Further genes that were regulated in the experiment have not been described in neuropathic pain before. Yet, their properties and known functions make a role in neuropathy plausible. In terms of neuronal damage, the upregulation of Chac1, part of an apoptotic pathway and downstream transcription factor Atf3 [31], seems noteworthy. Several genes highly upregulated encode for proteins involved in axonal growth and neuronal differentiation, like syndecan1, AMPAR-associated Shisa9, Sox 11, or kainate-receptor modulator Neto1. Neto1 shapes both the biophysical properties and synaptic localization of glumatate receptors like NMDA receptor to modulate synaptic transmission [25]. Moreover, brevican, a chondroitin sulphate proteoglycan with growth-inhibiting features, was underexpressed in both damaged and adjacent neurons, as was aquaporin 4. This water channel has very recently been described as absent in degenerative (central) neurons [26]. Another group of upregulated genes hint at the inflammatory component of neuropathic pain, e.g. several CC chemokines, seizure-related gene 6, peptidase inhibitor serpinb1a, or annexin 1. Interestingly, Ripk4, a receptor-interacting serin-threonine kinase known to play a role in inflammatory cutaneous processes as well as B cell lymphoma [27], is highly downregulated. The fact that many of these hitherto unknown regulations are also found for adjacent neurons underlines the importance of not only a cell type-specific approach but also a differentiation of bystanders. This is particularly true for CRH.

CRH as a possible player in neuropathic pain

CRH was upregulated in damaged neurons more than 200-fold compared to contralateral and 19-fold compared to adjacent neurons. The role of CRH and its receptors (CRH-R1 and CRH-R2) in neuropathy has not yet been well-defined. By now, two working mechanisms have been proposed: endogenous analgesia and nerve regeneration. In animal models, neuropathic pain can be alleviated by direct application of CRH to the nerve. As in inflammatory pain, this is caused by release of opioid peptides from infiltrating leukocytes. The analgesic effect can by antagonized by application of naloxone [28]. However, little has been found yet as to which cells express endogenous CRH in neuropathy. In the periphery, an increased expression of CRH and its receptors has mainly been shown in immune cells [29,30]. Moreover, a co-overexpression of CRH with pain-relevant neuropeptides has been observed in DRG and nociceptors [31]. Another hypothesis suggests a role in nerve regeneration by releasing brain-derived neurotrophic factor (BDNF) and promoting axonal outgrowth [13]. So far, neuronal CRH expression has been described mainly in the hypothalamus [32]: only little is known about its role in sensory neurons. Kim EH et al. [33] showed an increased immunoreactivity of CRH and its receptors in contralateral DRGs neurons after deafferential pain in rats. The differential neuron-specific approach of this experiment showed for the first time an upregulation in primarily damaged DRG neurons as well as, to a lesser extent, in their intact bystanders compared to contralateral DRG neurons. The results could be validated in immunohistochemistry staining of DRGs in neuropathic mice compared to sham controls. This suggests a central role for local neuronal CRH in neuropathic pain. To further elucidate its role, e.g. as analgesic agent or as promoter of axonal regeneration, a conditional knock-out approach in mice would be fruitful.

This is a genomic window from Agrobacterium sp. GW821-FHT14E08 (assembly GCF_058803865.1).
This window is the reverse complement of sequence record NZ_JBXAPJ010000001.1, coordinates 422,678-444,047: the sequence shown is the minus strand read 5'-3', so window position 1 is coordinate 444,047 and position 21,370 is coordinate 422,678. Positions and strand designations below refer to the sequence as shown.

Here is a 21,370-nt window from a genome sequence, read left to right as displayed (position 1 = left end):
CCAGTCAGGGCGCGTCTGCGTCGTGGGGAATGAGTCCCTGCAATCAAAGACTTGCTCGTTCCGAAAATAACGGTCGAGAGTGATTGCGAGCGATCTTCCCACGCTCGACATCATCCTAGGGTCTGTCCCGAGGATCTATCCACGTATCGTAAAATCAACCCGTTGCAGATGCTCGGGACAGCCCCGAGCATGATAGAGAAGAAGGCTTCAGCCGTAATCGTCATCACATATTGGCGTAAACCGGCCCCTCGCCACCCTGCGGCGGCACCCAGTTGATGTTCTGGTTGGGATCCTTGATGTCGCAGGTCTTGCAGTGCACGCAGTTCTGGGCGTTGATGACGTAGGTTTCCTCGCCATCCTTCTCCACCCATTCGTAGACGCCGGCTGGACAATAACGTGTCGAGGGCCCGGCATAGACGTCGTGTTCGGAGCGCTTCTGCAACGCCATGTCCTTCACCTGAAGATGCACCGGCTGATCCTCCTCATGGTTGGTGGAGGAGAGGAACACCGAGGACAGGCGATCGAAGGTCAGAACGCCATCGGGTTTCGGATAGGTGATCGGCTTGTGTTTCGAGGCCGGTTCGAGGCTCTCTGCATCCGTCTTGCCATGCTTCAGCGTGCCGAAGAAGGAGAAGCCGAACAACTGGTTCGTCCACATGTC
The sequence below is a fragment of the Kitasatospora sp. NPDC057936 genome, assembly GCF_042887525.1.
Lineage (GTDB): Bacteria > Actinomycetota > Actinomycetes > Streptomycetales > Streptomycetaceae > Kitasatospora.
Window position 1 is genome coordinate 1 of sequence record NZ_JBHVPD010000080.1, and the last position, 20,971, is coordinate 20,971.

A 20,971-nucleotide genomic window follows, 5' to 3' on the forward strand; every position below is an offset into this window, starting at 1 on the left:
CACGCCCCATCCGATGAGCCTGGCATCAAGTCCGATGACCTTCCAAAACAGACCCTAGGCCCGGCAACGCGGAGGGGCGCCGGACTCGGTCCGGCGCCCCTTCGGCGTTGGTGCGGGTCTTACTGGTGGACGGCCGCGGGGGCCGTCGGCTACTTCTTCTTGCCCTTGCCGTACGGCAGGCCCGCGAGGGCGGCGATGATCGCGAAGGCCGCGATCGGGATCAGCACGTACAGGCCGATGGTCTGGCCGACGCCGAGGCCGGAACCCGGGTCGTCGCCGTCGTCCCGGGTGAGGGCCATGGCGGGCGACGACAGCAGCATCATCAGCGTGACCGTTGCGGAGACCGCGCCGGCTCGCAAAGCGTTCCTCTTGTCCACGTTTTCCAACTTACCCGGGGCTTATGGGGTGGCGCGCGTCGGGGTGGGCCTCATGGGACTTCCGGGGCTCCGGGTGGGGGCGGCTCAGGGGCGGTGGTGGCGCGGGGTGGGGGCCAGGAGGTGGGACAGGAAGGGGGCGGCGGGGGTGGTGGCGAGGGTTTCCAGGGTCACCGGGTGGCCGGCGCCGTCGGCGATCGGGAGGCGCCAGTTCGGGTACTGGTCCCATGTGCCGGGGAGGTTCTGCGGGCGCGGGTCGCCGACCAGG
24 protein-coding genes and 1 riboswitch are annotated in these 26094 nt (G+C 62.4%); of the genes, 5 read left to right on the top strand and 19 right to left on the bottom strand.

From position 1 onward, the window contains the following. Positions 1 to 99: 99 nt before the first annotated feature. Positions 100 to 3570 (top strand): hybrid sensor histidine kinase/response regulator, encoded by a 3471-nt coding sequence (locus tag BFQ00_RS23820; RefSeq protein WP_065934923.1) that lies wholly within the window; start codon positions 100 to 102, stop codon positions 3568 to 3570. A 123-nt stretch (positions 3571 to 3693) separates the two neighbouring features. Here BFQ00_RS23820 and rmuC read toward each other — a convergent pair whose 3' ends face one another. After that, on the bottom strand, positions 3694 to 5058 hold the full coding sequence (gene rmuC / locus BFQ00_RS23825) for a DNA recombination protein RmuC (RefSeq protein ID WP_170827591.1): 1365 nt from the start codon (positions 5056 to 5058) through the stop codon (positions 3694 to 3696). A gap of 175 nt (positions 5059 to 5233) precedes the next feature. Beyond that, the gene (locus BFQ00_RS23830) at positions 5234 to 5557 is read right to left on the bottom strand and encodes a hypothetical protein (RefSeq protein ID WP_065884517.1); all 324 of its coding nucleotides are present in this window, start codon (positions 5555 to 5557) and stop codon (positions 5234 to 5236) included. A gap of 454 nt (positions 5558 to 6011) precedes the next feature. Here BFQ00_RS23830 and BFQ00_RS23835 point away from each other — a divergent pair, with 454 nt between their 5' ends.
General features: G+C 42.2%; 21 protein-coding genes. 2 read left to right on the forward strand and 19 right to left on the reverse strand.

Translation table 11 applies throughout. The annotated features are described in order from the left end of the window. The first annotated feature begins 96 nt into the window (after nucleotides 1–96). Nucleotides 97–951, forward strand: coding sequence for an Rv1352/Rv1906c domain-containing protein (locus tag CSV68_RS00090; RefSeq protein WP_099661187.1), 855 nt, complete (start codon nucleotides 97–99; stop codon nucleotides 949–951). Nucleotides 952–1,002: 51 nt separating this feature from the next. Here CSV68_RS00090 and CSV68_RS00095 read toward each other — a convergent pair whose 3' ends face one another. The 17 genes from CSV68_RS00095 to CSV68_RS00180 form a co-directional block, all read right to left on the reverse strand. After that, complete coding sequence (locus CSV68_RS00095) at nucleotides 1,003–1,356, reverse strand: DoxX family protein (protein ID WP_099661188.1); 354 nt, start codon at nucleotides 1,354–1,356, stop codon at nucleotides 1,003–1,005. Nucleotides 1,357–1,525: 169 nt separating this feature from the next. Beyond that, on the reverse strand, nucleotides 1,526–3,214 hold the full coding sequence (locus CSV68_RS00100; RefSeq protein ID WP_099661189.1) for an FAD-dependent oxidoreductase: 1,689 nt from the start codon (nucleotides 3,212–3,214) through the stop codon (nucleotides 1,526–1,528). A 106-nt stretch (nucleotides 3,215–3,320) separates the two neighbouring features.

The example of CRH underlines the merits of the differential fluorescent tracing model presented here. Not only does this cell type-specific approach give a more detailed insight into gene regulation than a whole DRG screening. Moreover, a separate analysis of damaged and adjacent intact DRG neurons is crucial towards a more detailed understanding and respective functional characterization of both groups.

Summary and Conclusion

mRNA expression profiles in damaged ipsilateral versus non-damaged contralateral DRG neurons of mice with neuropathic pain (CCI) revealed a specific profile partly present also in adjacent intact DRG neurons. Some regulated expressed genes confirmed results from previous studies; others are novel candidates deserving further investigation. CRH was the most prominent upregulated gene and was validated through qPCR and immunohistochemistry. Future studies should delineate the role of endogenous CRH in damaged neurons in more detail in different neuropathic pain models. In summary, the combination of differential fluorescent neuronal labelling with FACS described here is a promising approach for a more detailed understanding of transcriptional regulation in different neuronal subsets in neuropathic pain.

Supporting Information

S1 Fig. Flow cytometric detection of damaged and intact neurons for microarray.

Seven days after CCI, DRGs L3-5 were excised and cells isolated. The sorting strategy to identify neurons positive for Fluoroemerald (FE) and DiI is shown in (A). Initially, cells were gated for size and granularity, before excluding dead cells using Sytox Blue. The remaining cells were sorted for DiI and FE. FACS plots of negative control (B left), contralateral (B middle) and ipsilateral (B right) DRG cells. DiI+/FE- cells are considered to be spared neurons, FE+ cells are damaged neurons. Both populations were obtained for further analysis (n = 3, representative example).

https://doi.org/10.1371/journal.pone.0123342.s001

(TIF)

S1 Table. Primer sequences for qPCR.

Primer sequences for 40 genes, including reference genes. Forward and reverse, 5’-3’.

https://doi.org/10.1371/journal.pone.0123342.s002

(PDF)

S2 Table. Genes regulated between contralateral and damaged neurons.

Analysis of microarray results. Included are all genes with p < 0.1 and fold change >2. (n = 3, two-way ANOVA with Benjamini-Hochberg correction).

https://doi.org/10.1371/journal.pone.0123342.s003

(PDF)

S3 Table. Genes regulated between adjacent and damaged neurons.

Analysis of microarray results. Included are all genes with p < 0.1 and fold change >2. (n = 3, two-way ANOVA with Benjamini-Hochberg correction).

https://doi.org/10.1371/journal.pone.0123342.s004

(PDF)

Acknowledgments

This study was technically supported by EMBL Monterotondo Flow cytometry facility and EMBL Genomics Core Facility. The study has received funding from the project “ncRNAPain” under the European Union’s 7th framework programme (Grant no. 602133).

We thank Violetta Parimbeni for mouse husbandry.

Author Contributions

Conceived and designed the experiments: AKR PAH. Performed the experiments: AKR LB DB. Analyzed the data: AKR LB DB AB HLR PAH. Wrote the paper: AKR HLR PAH.